1990s >> 1997 >> no-1109-january-1997

The Bailiffs

When I was about twelve years old the bailiffs came to our house. While everyone was out they let themselves in the front door by a key which hung down inside the letterbox on a piece of string, carried out two worn-out old armchairs, a shabby old sofa with the springs poking through the cushions and a wobbly dining-room table and chairs, loaded them all onto a van and drove off. On our return from visiting a neighbour my mother and I found an empty living room.

I knew nothing whatsoever about bailiffs and so instantly thought we had been burgled, but my child’s mind could not at first take in what anyone would want with such old rubbish. Even now so many years later I can picture the furniture, the old armchair I curled up in to read my books, the sofa my younger brother and I used as a trampoline when our Dad wasn’t at home, the table we sat up to for meals or to play games of draughts and ludo, and I still cannot imagine the kind of men who would be prepared to do such a thing. Were they fathers themselves? Were they so much in need of a job that they would willingly, without heart or conscience, without one kind thought for us, take all the comforts we possessed? Nowadays of course I know that they would; I know that the system divides workers, encourages us to think ill of each other, to compete with each other, to blame the unemployed for their predicament, to disparage the homeless and the poor. Indeed now there is a telephone line so that all we need to do if we know some unhappy soul who is seen to leave the house too early in the morning to  be unemployed is to make a phone call and suggest that he or she is picking up a little extra in order to supplement their dole. So yes, why shouldn’t the bailiffs have come to our house and nicked all we had? This was 1946 mind! So what’s changed?

The bailiffs came to our house because my mother could not find the money for the last few monthly instalments on the furniture. She had almost finished the payments which was why our few precious sticks were so well worn, but during those last few months my younger brother and I had need of clothes and shoes. Not that my Mum would have expected the bailiffs to work that one out. After all they were only doing their job! So my mother put her face in her hands and wept. Normally she should have sat down to do this but as there were no chairs this gesture lost some of its usual power to disturb me. She said “I wrote and told them about it, they knew.”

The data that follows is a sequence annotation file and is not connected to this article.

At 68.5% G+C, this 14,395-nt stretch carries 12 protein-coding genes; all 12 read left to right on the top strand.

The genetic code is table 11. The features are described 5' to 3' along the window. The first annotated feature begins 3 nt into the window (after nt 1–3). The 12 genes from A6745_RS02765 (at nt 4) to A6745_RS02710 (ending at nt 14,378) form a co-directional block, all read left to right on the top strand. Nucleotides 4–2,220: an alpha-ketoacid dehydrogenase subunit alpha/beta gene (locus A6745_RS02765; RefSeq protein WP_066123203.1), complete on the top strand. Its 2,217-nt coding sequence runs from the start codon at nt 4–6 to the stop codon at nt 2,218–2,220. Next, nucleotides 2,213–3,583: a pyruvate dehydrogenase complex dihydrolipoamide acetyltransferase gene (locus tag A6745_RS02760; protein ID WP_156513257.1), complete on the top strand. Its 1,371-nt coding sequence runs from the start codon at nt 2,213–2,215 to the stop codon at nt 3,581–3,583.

Meanwhile I wondered if the bailiffs would look like Hollywood gangsters, but when I was unwise enough to express this view aloud my mother said I was being “very silly”. Then I remembered that I had left my Richard Crompton book, William The Anarchist, under one of the cushions on one of the chairs, and so our loss became even more acute for me. It was a library book and I was intimidated by the assistants at our local library; they looked very strict and I constantly felt that if I did not bend to their authority then they may expel me from membership and I would fail to fulfil my ambition to read every single book in the junior section by the time I was fifteen.

Later my father came home from work and we sat on the floor to eat our stew. Dad believed his children should know why such a thing had happened, so he talked about the “nature of capitalism” which explanation few of us grasped and my mother pointed out that Karl Marx wasn’t going to pay the bills, was he? For some reason this remark caused much hilarity between my four brothers and in next to no time they were all trying to outdo one another with their witticisms. As a little girl I was anxious to know about the “nature of capitalism: so didn’t think my brothers were very funny. Altogether it was a strange evening; Mum gloomy, Dad thoughtful, and me still worrying about my book.

The next morning a table appeared as if from nowhere on our garden path. In the afternoon three bandy-legged chairs arrived outside our front gate. And of all things a pot of home-made jam was deposited on our front doorstep. An even more battered sofa than the one the bailiffs had taken was offered to us by a woman at number twelve. “Thought you could make use of it” was all she said.

My brothers and I helped Dad haul the “gifts” into the house and arrange them in the living room. We tried out the chairs and bounced on the sofa. My mother said it was very kind of the neighbours, but I watched my father leave the room and go out into the back garden.

He was pretending to do some weeding. “It’s a bit like socialism, isn’t it, Dad?” I asked. He was sniffing (exactly the way I did when I was crying privately). He kept his head averted but just the same he put an arm around my shoulder. “Not quite, Liz, but it’ll do for now” he said.

Heather Ball

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